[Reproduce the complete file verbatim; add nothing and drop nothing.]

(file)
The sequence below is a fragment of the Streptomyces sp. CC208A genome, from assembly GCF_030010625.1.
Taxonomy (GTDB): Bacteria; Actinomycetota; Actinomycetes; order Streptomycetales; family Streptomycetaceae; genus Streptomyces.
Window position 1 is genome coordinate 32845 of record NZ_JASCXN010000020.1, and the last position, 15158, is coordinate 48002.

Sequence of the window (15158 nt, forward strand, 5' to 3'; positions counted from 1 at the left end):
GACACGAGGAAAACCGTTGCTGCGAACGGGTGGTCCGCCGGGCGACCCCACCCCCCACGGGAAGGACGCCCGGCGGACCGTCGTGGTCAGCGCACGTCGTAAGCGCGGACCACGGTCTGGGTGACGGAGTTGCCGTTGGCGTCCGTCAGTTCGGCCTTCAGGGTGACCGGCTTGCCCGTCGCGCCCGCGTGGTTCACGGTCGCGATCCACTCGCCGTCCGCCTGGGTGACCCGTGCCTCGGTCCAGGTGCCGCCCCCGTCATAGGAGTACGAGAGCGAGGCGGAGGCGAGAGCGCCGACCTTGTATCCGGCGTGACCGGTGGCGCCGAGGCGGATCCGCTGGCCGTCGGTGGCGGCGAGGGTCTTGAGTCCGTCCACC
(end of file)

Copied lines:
The sequence below is a fragment of the Streptomyces sp. CC208A genome, from assembly GCF_030010625.1.
Taxonomy (GTDB): Bacteria; Actinomycetota; Actinomycetes; order Streptomycetales; family Streptomycetaceae; genus Streptomyces.
Window position 1 is genome coordinate 32845 of record NZ_JASCXN010000020.1, and the last position, 15158, is coordinate 48002.

Sequence of the window (15158 nt, forward strand, 5' to 3'; positions counted from 1 at the left end):
GACACGAGGAAAACCGTTGCTGCGAACGGGTGGTCCGCCGGGCGACCCCACCCCCCACGGGAAGGACGCCCGGCGGACCGTCGTGGTCAGCGCACGTCGTAAGCGCGGACCACGGTCTGGGTGACGGAGTTGCCGTTGGCGTCCGTCAGTTCGGCCTTCAGGGTGACCGGCTTGCCCGTCGCGCCCGCGTGGTTCACGGTCGCGATCCACTCGCCGTCCGCCTGGGTGACCCGTGCCTCGGTCCAGGTGCCGCCCCCGTCATAGGAGTACGAGAGCGAGGCGGAGGCGAGAGCGCCGACCTTGTATCCGGCGTGACCGGTGGCGCCGAGGCGGATCCGCTGGCCGTCGGTGGCGGCGAGGGTCTTGAGTCCGTCCACC